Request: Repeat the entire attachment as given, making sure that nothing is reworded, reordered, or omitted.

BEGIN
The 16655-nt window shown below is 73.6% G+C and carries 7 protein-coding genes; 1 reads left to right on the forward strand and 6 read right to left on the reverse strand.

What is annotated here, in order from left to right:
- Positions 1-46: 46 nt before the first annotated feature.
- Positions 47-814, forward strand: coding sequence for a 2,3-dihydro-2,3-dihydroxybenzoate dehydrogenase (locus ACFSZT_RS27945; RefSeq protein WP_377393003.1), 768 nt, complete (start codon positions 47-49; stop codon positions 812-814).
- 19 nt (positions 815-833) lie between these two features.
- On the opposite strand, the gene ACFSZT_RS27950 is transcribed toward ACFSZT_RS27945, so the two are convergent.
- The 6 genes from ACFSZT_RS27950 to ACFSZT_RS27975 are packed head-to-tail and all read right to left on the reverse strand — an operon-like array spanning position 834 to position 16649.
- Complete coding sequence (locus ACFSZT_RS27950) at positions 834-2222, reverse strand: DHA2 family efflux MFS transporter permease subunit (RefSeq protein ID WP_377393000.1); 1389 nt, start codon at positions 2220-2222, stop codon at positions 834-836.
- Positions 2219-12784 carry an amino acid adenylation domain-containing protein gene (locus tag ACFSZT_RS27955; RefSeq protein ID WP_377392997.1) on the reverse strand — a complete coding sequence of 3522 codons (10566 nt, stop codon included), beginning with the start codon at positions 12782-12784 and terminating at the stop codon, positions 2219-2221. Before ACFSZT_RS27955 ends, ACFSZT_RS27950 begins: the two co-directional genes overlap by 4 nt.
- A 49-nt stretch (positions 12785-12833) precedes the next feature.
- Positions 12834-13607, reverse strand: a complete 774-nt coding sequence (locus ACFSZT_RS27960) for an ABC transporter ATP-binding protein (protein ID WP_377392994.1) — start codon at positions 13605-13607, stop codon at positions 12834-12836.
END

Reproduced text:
The 16655-nt window shown below is 73.6% G+C and carries 7 protein-coding genes; 1 reads left to right on the forward strand and 6 read right to left on the reverse strand.

What is annotated here, in order from left to right:
- Positions 1-46: 46 nt before the first annotated feature.
- Positions 47-814, forward strand: coding sequence for a 2,3-dihydro-2,3-dihydroxybenzoate dehydrogenase (locus ACFSZT_RS27945; RefSeq protein WP_377393003.1), 768 nt, complete (start codon positions 47-49; stop codon positions 812-814).
- 19 nt (positions 815-833) lie between these two features.
- On the opposite strand, the gene ACFSZT_RS27950 is transcribed toward ACFSZT_RS27945, so the two are convergent.
- The 6 genes from ACFSZT_RS27950 to ACFSZT_RS27975 are packed head-to-tail and all read right to left on the reverse strand — an operon-like array spanning position 834 to position 16649.
- Complete coding sequence (locus ACFSZT_RS27950) at positions 834-2222, reverse strand: DHA2 family efflux MFS transporter permease subunit (RefSeq protein ID WP_377393000.1); 1389 nt, start codon at positions 2220-2222, stop codon at positions 834-836.
- Positions 2219-12784 carry an amino acid adenylation domain-containing protein gene (locus tag ACFSZT_RS27955; RefSeq protein ID WP_377392997.1) on the reverse strand — a complete coding sequence of 3522 codons (10566 nt, stop codon included), beginning with the start codon at positions 12782-12784 and terminating at the stop codon, positions 2219-2221. Before ACFSZT_RS27955 ends, ACFSZT_RS27950 begins: the two co-directional genes overlap by 4 nt.
- A 49-nt stretch (positions 12785-12833) precedes the next feature.
- Positions 12834-13607, reverse strand: a complete 774-nt coding sequence (locus ACFSZT_RS27960) for an ABC transporter ATP-binding protein (protein ID WP_377392994.1) — start codon at positions 13605-13607, stop codon at positions 12834-12836.